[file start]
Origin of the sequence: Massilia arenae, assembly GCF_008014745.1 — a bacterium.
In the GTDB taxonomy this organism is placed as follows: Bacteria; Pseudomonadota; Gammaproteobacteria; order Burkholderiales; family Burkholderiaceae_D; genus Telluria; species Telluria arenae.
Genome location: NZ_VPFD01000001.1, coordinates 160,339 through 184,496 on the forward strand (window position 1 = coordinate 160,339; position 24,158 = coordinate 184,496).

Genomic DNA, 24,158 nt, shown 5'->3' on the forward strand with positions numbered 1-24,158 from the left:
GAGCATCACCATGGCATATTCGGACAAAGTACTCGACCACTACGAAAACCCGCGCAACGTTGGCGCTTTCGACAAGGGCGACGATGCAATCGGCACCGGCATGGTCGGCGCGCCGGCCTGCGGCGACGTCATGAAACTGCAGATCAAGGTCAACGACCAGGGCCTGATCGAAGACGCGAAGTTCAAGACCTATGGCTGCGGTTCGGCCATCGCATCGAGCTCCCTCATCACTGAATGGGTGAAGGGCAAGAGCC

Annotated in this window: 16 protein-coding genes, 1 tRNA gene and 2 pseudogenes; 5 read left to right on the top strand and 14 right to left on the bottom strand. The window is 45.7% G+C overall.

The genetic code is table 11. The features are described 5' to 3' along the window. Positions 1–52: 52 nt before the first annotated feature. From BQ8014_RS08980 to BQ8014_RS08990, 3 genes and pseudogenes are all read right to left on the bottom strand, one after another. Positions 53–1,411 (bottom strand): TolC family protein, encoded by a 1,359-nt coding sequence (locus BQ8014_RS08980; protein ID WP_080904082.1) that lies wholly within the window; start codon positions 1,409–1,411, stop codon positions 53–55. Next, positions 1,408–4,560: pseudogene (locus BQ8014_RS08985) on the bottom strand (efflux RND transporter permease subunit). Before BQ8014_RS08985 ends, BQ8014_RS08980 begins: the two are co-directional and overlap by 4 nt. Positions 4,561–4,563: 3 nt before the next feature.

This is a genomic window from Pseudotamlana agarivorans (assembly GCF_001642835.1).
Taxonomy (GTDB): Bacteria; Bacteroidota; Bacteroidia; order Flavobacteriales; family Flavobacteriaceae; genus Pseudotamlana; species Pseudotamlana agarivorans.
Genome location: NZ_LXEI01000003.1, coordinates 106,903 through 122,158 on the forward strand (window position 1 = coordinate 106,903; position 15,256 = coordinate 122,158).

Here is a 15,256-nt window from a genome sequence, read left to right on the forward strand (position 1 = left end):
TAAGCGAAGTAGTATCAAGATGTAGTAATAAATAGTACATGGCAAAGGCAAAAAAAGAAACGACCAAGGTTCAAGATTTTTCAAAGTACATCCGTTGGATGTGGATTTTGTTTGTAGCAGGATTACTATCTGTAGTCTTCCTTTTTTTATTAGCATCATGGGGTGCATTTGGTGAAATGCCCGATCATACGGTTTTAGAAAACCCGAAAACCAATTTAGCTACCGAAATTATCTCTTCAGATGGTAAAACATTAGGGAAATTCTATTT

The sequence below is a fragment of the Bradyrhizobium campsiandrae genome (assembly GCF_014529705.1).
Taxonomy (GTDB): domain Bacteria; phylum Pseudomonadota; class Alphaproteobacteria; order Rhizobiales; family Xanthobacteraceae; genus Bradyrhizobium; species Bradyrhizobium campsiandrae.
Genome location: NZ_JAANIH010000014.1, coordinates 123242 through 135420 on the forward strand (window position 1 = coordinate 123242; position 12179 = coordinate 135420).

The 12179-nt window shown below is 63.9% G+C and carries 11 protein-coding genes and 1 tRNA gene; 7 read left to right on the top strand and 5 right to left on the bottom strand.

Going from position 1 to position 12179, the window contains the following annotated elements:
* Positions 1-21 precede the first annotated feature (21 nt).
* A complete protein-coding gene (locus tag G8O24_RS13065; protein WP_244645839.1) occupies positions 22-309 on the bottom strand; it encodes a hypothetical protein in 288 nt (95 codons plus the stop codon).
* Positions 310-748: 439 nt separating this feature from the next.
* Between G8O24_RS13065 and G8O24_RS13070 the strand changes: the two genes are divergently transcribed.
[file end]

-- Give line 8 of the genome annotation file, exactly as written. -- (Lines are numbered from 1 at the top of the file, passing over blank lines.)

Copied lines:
This is a genomic window from Pseudotamlana agarivorans (assembly GCF_001642835.1).